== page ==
Monzo sees benefit of shift to ‘traditional’ marketing
Monzo is part of the new breed of companies that have built their brand through word-of-mouth marketing on social and digital. But there comes a time in most challengers’ maturity when this strategy doesn’t lead to the level of growth needed.
So Monzo has found. It had been adding around 150,000 new customers a month but wanted to “supercharge” that. And so it shifted attention to the mass media, in particular TV and outdoor.
That appears to have paid off. Over the month Monzo ran its first TV campaign, sign-ups soared to more than 250,000 and prompted brand awareness nationally increased from 35% to 48%, according to the company.
The news has sparked some commentary around why it took Monzo so long to realise “traditional” media channels could help boost its growth. The truth is, now was the right time for Monzo to go mass media as it looked to expand its audience beyond London and millennials.
And it has done so properly: hiring a brand director that has experience of building brands in mass media, bringing on board consultants in Engine to help get the messaging and creative right, and now properly measuring the ROI to ensure it is using the right channels to maximise effectiveness. SV
Eve tries out a different approach to the agency model
Eve has been shaking up the sleepy mattress category since it launched onto the scene in the UK five years ago. And with its first major marketing campaign its CMO Cheryl Calverley has been doing the same with the agency model.
Rather than bringing in one agency to work on creative, Eve has taken a more flexible approach that has seen the company use talent and expertise from a range of sources. Calverley worked with one person on marketing strategy, Arthur and Martha on production, Outsider for direction and Goodstuff for media.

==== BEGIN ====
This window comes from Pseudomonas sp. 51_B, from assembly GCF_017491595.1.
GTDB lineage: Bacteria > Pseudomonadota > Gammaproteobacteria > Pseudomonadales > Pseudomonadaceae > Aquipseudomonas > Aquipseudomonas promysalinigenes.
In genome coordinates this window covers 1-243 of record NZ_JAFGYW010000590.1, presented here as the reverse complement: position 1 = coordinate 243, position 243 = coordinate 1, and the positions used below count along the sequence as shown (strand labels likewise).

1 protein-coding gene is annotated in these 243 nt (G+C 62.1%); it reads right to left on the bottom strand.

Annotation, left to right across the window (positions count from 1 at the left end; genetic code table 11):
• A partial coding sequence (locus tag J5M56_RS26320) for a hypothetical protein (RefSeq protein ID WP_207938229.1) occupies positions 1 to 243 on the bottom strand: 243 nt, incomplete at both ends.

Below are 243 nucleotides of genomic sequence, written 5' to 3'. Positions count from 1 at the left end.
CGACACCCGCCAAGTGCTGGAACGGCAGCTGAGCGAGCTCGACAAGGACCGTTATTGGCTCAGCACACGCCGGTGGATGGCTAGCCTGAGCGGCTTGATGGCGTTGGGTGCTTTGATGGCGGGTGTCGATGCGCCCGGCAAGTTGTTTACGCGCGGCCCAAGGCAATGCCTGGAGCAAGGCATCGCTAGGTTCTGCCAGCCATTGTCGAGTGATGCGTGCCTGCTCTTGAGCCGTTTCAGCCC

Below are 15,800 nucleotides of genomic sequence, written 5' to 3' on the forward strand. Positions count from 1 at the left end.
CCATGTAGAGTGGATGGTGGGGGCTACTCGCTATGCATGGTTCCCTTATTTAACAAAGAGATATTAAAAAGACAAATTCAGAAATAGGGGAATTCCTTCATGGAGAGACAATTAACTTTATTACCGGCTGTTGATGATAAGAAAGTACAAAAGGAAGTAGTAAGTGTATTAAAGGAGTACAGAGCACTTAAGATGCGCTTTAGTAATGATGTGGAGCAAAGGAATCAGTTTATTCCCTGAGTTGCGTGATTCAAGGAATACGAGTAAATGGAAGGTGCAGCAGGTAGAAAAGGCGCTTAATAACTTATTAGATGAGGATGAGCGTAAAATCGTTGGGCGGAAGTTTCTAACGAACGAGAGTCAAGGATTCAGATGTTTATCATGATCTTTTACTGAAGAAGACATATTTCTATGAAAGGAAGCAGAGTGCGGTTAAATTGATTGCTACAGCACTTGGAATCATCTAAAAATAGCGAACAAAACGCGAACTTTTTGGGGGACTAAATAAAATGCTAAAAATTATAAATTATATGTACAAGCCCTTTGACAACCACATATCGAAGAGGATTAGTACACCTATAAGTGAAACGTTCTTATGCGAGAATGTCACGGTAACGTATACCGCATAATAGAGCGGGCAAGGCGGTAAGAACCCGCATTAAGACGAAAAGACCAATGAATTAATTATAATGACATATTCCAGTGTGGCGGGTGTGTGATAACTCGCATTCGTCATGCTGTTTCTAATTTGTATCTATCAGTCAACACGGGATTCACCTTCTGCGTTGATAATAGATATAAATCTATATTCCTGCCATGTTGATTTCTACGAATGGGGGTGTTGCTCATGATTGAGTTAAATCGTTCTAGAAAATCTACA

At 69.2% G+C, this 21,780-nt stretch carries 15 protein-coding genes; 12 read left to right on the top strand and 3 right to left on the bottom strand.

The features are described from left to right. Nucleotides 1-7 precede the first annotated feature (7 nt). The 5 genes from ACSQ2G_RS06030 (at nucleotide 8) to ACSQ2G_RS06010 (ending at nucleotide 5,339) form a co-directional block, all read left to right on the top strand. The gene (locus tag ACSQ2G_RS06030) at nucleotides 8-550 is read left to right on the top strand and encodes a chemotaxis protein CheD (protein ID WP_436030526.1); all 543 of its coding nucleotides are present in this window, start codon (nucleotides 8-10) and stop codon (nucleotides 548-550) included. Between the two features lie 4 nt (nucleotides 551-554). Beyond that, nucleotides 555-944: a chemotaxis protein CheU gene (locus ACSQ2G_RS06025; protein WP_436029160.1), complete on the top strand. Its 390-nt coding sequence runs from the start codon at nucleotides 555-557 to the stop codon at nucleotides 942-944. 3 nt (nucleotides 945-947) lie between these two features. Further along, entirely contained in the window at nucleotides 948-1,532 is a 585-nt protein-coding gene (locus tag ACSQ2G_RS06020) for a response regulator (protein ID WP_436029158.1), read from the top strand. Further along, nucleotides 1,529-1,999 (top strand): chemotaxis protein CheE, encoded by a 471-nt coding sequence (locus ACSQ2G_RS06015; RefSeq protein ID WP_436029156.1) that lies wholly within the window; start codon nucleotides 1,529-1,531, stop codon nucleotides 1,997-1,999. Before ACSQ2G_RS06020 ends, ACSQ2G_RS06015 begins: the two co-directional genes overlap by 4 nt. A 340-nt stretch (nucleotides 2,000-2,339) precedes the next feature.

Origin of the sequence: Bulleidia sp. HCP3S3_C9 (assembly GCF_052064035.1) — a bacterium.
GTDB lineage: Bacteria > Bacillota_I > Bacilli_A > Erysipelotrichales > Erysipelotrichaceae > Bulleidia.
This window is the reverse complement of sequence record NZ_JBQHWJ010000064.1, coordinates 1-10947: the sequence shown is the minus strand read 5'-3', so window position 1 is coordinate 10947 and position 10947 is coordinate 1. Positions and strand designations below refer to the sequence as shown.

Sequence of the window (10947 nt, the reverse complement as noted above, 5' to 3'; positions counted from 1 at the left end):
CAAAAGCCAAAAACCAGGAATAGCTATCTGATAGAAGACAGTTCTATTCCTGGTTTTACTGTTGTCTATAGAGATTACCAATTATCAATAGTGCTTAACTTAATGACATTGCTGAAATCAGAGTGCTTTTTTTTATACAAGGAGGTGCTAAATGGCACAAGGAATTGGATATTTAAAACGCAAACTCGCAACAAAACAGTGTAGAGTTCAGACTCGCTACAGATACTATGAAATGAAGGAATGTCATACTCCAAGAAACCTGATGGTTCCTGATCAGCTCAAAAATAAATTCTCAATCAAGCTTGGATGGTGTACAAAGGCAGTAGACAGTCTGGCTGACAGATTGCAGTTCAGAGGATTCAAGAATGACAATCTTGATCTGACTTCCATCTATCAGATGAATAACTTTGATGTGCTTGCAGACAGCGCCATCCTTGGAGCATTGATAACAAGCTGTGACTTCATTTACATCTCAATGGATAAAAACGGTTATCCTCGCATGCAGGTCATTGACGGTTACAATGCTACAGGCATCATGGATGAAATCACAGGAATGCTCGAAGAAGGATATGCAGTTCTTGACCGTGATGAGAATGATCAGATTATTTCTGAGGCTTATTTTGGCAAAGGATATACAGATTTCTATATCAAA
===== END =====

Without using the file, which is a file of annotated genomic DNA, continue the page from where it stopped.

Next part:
It’s an approach that in part had to work because Eve didn’t have the budget or time for a full agency process. But also shows the benefits of marketers building relationships with agencies and talent over their careers, so that when the time might come to do things a little differently people are happy to help out.
It’s not a model that could work for every brand or marketer. And Calverley admits it was a risk for Eve and that it showed her the value and confidence having an agency working alongside brings to strategy. But it does shows there are ways to take a more flexible approach and that is a lesson more agencies could do learning.
And the creative that came out of the process is well worth a watch, particularly if you love sloths! SV
Vauxhall boss opens up about agency relationships
In a world of media training, key buzzwords and perfectly honed answers Stephen Norman is refreshing. The managing director of Vauxhall was forthcoming about both his personal and professional failures as well as the herculean task he needed to do to turn the brand around.
Prior to Norman’s arrival 18 months ago Vauxhall’s sales were declining. Having positioned itself on price the car manufacture needed a marketing overhaul and Norman was tasked with futureproofing the brand.
The marketing veteran is honest and open about how he has begun this turnaround and the key lessons he has learnt throughout his career that have helped. But perhaps one of his most interesting insights is around agency relationships.